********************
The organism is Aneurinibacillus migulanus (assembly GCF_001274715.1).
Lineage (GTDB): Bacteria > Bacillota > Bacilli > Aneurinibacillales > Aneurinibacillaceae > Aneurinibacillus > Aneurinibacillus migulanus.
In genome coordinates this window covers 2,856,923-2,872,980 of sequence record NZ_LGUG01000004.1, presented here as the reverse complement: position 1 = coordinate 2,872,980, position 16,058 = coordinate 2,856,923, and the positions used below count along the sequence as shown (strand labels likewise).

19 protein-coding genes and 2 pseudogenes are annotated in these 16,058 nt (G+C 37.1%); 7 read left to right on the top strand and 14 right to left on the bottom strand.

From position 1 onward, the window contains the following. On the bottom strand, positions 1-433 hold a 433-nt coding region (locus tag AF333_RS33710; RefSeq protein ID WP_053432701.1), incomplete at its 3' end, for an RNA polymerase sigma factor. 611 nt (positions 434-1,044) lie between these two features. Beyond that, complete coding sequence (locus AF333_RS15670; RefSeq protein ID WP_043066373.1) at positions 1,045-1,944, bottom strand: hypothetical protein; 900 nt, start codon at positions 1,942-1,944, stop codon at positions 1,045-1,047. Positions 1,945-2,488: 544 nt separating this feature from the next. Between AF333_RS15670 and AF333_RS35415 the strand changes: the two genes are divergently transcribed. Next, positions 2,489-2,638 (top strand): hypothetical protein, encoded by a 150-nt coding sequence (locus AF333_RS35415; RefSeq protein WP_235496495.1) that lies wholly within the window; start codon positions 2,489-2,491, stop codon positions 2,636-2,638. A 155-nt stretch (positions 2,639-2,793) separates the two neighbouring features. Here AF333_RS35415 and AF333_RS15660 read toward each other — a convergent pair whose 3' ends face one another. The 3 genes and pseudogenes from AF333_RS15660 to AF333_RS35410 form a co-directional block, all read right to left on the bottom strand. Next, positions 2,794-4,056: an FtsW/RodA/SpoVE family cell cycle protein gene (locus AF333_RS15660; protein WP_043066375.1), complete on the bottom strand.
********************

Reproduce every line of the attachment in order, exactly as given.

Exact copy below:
The organism is Aneurinibacillus migulanus (assembly GCF_001274715.1).
Lineage (GTDB): Bacteria > Bacillota > Bacilli > Aneurinibacillales > Aneurinibacillaceae > Aneurinibacillus > Aneurinibacillus migulanus.
In genome coordinates this window covers 2,856,923-2,872,980 of sequence record NZ_LGUG01000004.1, presented here as the reverse complement: position 1 = coordinate 2,872,980, position 16,058 = coordinate 2,856,923, and the positions used below count along the sequence as shown (strand labels likewise).

19 protein-coding genes and 2 pseudogenes are annotated in these 16,058 nt (G+C 37.1%); 7 read left to right on the top strand and 14 right to left on the bottom strand.

From position 1 onward, the window contains the following. On the bottom strand, positions 1-433 hold a 433-nt coding region (locus tag AF333_RS33710; RefSeq protein ID WP_053432701.1), incomplete at its 3' end, for an RNA polymerase sigma factor. 611 nt (positions 434-1,044) lie between these two features. Beyond that, complete coding sequence (locus AF333_RS15670; RefSeq protein ID WP_043066373.1) at positions 1,045-1,944, bottom strand: hypothetical protein; 900 nt, start codon at positions 1,942-1,944, stop codon at positions 1,045-1,047. Positions 1,945-2,488: 544 nt separating this feature from the next. Between AF333_RS15670 and AF333_RS35415 the strand changes: the two genes are divergently transcribed. Next, positions 2,489-2,638 (top strand): hypothetical protein, encoded by a 150-nt coding sequence (locus AF333_RS35415; RefSeq protein WP_235496495.1) that lies wholly within the window; start codon positions 2,489-2,491, stop codon positions 2,636-2,638. A 155-nt stretch (positions 2,639-2,793) separates the two neighbouring features. Here AF333_RS35415 and AF333_RS15660 read toward each other — a convergent pair whose 3' ends face one another. The 3 genes and pseudogenes from AF333_RS15660 to AF333_RS35410 form a co-directional block, all read right to left on the bottom strand. Next, positions 2,794-4,056: an FtsW/RodA/SpoVE family cell cycle protein gene (locus AF333_RS15660; protein WP_043066375.1), complete on the bottom strand.